You Will Never See Jerry Springer — The Opera at the Met
But you can see it with the New Group in this off-Broadway debut.
If you're like me, you haven't thought much about Jerry Springer since the late '90s. In that era of seemingly widespread happiness and prosperity, Springer and his daytime television show put a spotlight on the discontents of our Pax Americana: the fetishists, adulterers, and Klansmen that more respectable programs preferred to ignore. But weren't those unsavory people Americans too? Certainly, Jerry's strong ratings (at one point, he was beating Oprah) indicated that millions of Americans wanted to watch them, if only in morbid fascination. Viewing the New York debut of Jerry Springer — The Opera (produced by the New Group at Signature Center), it is hard not to see The Jerry Springer Show as a harbinger of things to come, especially now that video production and the means to broadcast fit conveniently in one's pocket.
This is more true today than it was in 2003, when Jerry Springer — The Opera first bowed in London. With a score by Richard Thomas, who collaborated on the book with Stewart Lee, this mostly-sung show does somewhat resemble a four-act opera, even though it is really a two-act musical. The first act portrays a typical episode: A man (Luke Grooms) is cheating on his fiancée (Florrie Bagel) with another woman (Beth Kirkpatrick) and a cross-dresser (Sean Patrick Doyle). Additional guests include a guy with the pointedly selected name of Montel (a giddy Brandon Contreras at the performance I attended), who reveals his infantile desires, and a wannabe stripper named Shawntel (Tiffany Mann in a gloriously full-throated performance), who makes her pole-dancing debut. These people are furiously chasing life, liberty, and the pursuit of happiness, and Thomas gives them all beautiful "I want" songs to express that.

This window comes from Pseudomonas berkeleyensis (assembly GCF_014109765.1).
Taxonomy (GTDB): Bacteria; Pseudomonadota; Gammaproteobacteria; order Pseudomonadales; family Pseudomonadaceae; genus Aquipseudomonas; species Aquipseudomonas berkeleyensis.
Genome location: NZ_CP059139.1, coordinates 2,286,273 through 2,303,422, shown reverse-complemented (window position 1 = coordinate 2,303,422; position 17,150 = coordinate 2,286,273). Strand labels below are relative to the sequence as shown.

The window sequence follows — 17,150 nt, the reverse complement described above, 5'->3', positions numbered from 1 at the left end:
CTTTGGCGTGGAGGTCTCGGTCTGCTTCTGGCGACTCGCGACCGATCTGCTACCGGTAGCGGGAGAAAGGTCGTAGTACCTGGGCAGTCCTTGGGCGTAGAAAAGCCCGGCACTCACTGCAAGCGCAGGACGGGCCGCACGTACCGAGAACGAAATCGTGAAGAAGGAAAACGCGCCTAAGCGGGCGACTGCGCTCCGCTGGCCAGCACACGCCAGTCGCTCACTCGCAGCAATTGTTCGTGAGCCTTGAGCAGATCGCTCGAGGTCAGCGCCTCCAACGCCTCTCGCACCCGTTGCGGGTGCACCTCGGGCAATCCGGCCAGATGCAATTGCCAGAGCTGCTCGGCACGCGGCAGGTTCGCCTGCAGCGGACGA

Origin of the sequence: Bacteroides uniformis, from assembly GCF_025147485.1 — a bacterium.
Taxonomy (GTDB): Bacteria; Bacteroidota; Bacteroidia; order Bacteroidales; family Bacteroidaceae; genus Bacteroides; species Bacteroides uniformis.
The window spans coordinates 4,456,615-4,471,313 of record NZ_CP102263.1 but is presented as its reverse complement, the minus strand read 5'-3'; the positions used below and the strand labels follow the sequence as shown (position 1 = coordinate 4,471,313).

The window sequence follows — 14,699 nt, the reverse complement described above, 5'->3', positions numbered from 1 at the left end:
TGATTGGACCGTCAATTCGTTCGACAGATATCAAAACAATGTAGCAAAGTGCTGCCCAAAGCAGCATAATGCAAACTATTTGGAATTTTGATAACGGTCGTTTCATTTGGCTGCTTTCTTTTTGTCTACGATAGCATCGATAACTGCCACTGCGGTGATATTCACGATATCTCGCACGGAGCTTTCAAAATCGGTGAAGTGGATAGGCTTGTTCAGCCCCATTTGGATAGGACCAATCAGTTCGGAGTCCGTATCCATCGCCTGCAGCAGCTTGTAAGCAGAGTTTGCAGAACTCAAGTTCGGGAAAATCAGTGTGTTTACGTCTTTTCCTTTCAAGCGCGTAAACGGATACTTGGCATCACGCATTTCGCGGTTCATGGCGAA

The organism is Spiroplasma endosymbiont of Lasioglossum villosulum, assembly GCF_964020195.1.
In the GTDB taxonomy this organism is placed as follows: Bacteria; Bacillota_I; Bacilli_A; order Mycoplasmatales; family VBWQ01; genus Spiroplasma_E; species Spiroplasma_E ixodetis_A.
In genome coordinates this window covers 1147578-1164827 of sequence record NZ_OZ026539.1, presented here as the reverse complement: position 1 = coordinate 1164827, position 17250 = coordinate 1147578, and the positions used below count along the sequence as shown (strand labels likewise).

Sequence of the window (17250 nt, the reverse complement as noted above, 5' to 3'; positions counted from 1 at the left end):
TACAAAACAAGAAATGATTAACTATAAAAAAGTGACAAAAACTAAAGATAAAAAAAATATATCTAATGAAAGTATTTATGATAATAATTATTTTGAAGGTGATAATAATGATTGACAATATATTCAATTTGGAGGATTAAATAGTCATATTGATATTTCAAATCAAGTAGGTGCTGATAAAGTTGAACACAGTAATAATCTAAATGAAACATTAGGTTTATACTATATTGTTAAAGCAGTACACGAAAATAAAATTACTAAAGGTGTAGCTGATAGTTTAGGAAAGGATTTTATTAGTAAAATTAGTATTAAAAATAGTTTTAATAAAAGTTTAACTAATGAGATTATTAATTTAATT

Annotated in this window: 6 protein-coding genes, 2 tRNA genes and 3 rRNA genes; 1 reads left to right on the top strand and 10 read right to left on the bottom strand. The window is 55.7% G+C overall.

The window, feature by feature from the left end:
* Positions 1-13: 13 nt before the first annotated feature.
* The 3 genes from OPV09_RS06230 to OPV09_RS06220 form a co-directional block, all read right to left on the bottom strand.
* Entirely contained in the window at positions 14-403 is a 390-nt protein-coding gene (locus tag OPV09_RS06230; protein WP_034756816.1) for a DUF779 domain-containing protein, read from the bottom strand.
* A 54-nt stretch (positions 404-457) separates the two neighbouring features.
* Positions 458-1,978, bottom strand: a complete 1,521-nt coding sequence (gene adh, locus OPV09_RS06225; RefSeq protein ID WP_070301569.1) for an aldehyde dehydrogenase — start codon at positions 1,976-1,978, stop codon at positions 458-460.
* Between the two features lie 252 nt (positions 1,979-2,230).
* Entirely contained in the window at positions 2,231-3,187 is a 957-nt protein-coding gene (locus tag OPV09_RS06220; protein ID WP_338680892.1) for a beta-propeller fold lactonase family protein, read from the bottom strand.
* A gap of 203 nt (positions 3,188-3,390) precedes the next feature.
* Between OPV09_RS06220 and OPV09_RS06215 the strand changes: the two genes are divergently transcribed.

Presiding over this three-ring circus is former Cincinnati mayor Jerry Springer (Terrence Mann), who justifies his show as "a platform to the marginalized and dispossessed." As portrayed by Mann, he remains an elusive figure, and we're never quite sure if he truly believes the fragile myth he has constructed around his means of income. Certainly, he sees himself as morally superior to his rabble-rousing warm-up man (a maniacal Will Swenson). But a series of musicalized commercials (or "Sadverts") for pharmaceuticals and religion strongly suggest that Springer is not so much a champion for the oppressed as a postmodern P.T. Barnum, exploiting his performers while scamming his audience.
The first act raises huge questions of media ethics in a free and pluralist society. That's why the second act, which abandons them entirely for a puerile send-up of Christian mythology, is such a let-down. It sees Jerry descend to hell to host an episode of his show featuring Satan (Swenson), Jesus (Contreras), and God himself (a soulful Grooms). We learn nothing about what drives Jerry in this surprisingly sleepy second half. We're also not really sure whom in the off-Broadway audience it is offending with its sophomoric sacrilege, beyond those of us who appreciate quality dramaturgy.
This is unfortunate because Thomas is actually a gifted composer, incorporating motifs that smack of Bach and Alban Berg into a toe-tapping musical theater score. Thomas and Lee (who contributed additional lyrics) capture the vulgarity of the Springer vernacular in the libretto, most of which is unprintable, although "Dip me in chocolate and throw me to the lesbians" has to be the most memorable lyric of the season.
Director John Rando stages a zippy production and leads the cast to sincere performances, which are essential for a show like this to be funny. Chris Bailey's energetic choreography utilizes every inch of Derek McLane's thrust set, which re-creates the Springer studio down to each exposed brick while drawing us into the action. Jeff Croiter's lighting easily facilitates the many dimension shifts and inner monologues in the script. And Sarah Laux's costumes are just as trashy and outrageous as you would expect.
"Trashy and outrageous" seems to be the driving ethos behind Jerry Springer — The Opera, which will delight many a theatergoer looking for a mindless laugh. Still, if that is all Thomas and Lee are going for, why probe the membrane between visibility and exploitation, as they do so excellently in the first half, at all? By putting all that rich dramatic material on the stage and then walking away from it, they miss a golden opportunity to craft an origin story for the digital race to the bottom, in which broadcast television cannot hope to compete with the zero-standards entertainment offered online. Are we a freer, fairer, and more democratic country for it? You can ask Jerry: He's still on the air, even though his audience has mostly moved on to sicker pastures.